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GLBT History Month Author Spotlight: Alex Sanchez

October is GLBT History Month, and here on TLT, we thought we’d highlight some of our favorite GLBT writing authors and books.  Today, we’re looking at Alex Sanchez.

Alex Sanchez was born in Mexico City, to parents of German and Cuban heritage.  Bullied and harassed throughout high school, he has stated in interviews, presentations and on his own website that he always knew he was “different” from other boys, but that it wasn’t until later that he actually came out that he was gay.  

He started writing in college, and Rainbow Boys (first published in 2001) reflects directly on his own issues with his coming out.  Since then, he’s been nearly a book per year, and the books have been lauded by The Lambda Literary Awards, ALA’s YALSA’s Best Books for Teens, and The Rainbow Project.

In addition to being lauded for his writing realistic GLBTQ characters and situations, his books have also been challenged across the country exactly for those very reasons.  In addition, he has had a presentation to a school district in Canada cancelled due to objections from parents.  None of this has stopped his writing, or his advocating for GLBTQ teens.

I have an extremely hard time keeping Alex’s books on the shelves in my small library.  If you would look at the check out statistics, they will be smaller than others, but interestingly enough, they go walk-about with a lot of frequency.  They will be missing for a few days to a week, then they will mysteriously appear shelved exactly where they are supposed to be, but a little more worn.  Or they will be hidden into a corner, or a different shelf after a group comes in, and a wandering teen will come in a little later looking in the same section.  So while I may not have hard evidence to back up my anecdotal evidence, I know that they are being used.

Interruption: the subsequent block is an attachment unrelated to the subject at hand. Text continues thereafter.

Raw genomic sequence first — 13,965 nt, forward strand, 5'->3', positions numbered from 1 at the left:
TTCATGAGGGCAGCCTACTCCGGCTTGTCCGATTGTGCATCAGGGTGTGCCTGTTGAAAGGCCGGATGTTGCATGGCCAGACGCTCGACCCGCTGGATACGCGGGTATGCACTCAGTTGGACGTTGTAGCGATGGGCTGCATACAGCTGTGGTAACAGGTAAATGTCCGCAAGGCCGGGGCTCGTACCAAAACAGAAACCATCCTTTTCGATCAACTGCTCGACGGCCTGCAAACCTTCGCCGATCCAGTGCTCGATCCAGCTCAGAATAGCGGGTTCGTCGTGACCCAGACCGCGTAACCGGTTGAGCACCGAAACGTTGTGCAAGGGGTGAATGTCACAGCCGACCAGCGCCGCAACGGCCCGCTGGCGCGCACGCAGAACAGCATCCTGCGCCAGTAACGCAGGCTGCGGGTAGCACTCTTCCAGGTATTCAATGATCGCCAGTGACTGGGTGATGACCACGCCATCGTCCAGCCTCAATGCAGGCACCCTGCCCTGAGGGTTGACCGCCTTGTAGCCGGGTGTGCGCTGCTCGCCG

My favorite book of Alex’s is Boyfriends with Girlfriends, which tells the story of four teens dealing with growing relationships and friendships, questioning and learning about their sexuality, and trying to find out where they fit.  

Which of Alex’s books are your favorites?  What do your teens think?